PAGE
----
Georgia: Mental Health Care Under Strain

Scarcity of in-patient care means that many struggle to access help.

Georgia: Mental Health Care Under Strain

Scarcity of in-patient care means that many struggle to access help.

The The Bokeria Tbilisi Referral Hospital where the mental health ward was closed down. where the mental health ward was closed down.
The Bokeria Tbilisi Referral Hospital where the mental health ward was closed down. © Bokeria Tbilisi Referral Hospital
Monday, 4 October, 2021

Marina has spent many anxious hours trying to find a bed on a psychiatric ward for her 34-year-old son, who has periodically needed emergency treatment since his diagnosis of schizophrenia ten years ago.

“The police and the emergency services always come quickly, but then we have to wait hours to find a free place,” the 52-year-old said, adding that “he himself is very disturbed about his condition and other family members are affected as well”.

Finding an in-patient place for mental health treatment is extremely difficult in Georgia.

There is only sufficient hospital accommodation for around 1,200 patients across the entire country, although according to the National Statistics Office, up to 20,000 people were believed to be dealing with mental health disorders in 2019.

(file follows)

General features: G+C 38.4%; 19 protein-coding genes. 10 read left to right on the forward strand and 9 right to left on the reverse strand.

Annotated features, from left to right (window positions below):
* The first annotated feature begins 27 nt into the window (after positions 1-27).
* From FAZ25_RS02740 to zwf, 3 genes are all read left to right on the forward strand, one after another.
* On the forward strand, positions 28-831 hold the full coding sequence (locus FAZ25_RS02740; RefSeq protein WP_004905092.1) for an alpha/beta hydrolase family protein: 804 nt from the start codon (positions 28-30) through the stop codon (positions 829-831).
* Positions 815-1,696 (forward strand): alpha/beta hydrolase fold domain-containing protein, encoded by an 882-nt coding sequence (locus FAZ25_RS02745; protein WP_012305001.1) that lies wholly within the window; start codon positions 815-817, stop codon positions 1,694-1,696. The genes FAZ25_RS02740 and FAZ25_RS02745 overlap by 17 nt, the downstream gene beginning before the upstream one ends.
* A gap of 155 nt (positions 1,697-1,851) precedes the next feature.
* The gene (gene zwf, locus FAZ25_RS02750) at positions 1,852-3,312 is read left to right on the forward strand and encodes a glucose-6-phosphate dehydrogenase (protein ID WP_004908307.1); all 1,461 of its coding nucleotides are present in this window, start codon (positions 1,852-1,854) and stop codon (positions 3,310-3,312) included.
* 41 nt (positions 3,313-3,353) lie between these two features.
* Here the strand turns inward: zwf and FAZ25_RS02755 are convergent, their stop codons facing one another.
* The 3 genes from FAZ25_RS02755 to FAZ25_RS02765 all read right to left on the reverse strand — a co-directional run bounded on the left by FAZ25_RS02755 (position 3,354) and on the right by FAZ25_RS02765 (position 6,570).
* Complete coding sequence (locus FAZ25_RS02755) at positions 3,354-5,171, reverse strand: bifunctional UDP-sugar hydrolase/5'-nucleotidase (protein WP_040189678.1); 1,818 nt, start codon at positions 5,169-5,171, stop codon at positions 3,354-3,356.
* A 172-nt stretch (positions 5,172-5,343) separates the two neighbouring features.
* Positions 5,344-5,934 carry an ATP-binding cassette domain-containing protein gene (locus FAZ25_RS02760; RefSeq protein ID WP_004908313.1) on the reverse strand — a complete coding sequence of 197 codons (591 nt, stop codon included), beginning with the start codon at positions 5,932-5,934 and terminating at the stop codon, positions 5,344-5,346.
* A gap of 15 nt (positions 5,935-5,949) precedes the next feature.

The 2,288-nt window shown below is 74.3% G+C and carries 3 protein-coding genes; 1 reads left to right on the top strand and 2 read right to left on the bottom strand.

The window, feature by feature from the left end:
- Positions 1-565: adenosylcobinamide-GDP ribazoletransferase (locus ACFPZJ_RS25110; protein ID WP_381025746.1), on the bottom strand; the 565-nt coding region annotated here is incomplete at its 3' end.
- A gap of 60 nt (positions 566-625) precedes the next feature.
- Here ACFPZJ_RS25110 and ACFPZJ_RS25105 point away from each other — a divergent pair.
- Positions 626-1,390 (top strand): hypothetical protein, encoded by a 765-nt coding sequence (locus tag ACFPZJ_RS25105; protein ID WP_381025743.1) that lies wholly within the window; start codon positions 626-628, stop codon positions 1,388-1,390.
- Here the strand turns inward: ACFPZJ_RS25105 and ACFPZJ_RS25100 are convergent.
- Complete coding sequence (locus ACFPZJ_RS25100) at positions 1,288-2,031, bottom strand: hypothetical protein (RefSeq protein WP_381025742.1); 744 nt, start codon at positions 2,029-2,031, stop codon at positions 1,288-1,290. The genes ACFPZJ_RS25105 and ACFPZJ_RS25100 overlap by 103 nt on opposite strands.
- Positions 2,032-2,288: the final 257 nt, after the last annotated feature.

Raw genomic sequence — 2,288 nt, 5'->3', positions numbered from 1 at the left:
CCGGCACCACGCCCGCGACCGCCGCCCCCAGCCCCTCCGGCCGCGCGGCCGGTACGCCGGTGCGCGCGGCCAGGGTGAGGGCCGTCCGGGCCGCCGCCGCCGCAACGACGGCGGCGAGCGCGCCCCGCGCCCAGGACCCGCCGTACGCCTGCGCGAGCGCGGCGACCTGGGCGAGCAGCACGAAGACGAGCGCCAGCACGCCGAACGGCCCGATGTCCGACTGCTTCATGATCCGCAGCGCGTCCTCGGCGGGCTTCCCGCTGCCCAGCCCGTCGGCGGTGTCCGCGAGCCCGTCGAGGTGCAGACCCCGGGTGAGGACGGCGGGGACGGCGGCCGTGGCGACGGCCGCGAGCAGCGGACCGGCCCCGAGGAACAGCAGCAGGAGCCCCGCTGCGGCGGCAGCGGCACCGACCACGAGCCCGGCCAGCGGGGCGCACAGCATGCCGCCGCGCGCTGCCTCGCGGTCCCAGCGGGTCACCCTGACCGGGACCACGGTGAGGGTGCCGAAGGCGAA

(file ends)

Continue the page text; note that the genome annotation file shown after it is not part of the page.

The scarcity of beds means that psychiatric hospitals and mental health wards take patients for only two weeks at a time, considered the critical period in which patients may be particularly vulnerable to suicidal thoughts and other extreme symptoms.

“Only around 50 per cent of the requests can be provided with the treatment service in the hospitals,” said Manana Sharashidze, the head of the Georgian Mental Health Association. “If 700 patients need to be hospitalised per month, only 300 of them might get in.”

Those who are unable to find a hospital bed are simply sent home. Eka Chkonia, head of the Society of Georgian Psychiatrists, stressed that this could have disastrous consequences.

“Some people won’t eat food if they have a high degree of anxiety, or they can harm themselves because of suicidal thoughts,” she said. “This is why it’s critically important to provide such cases with hospitalisation and special treatment right away.”

She said that when one of the mental health departments at the Bokeria Tbilisi Referral Hospital closed down in July, this had a severe impact on service provision.

“Bokeria Referral hospital could provide 18 beds, which is not a huge number at first glance, but these 18 beds mean around 36-40 cases of critical condition needing urgent treatment per month,” Chkonia said.

Some experts argue that lack of funding is at the heart of the problem, with the monthly state budget given private clinics to maintain mental health departments insufficient.

Bokeria Referral hospital received 30,000 GEL (9,600 US dollars) per month, which Chkonia said was not nearly enough to support its services.  The hospital administration decided instead to transform the department into a vaccination centre.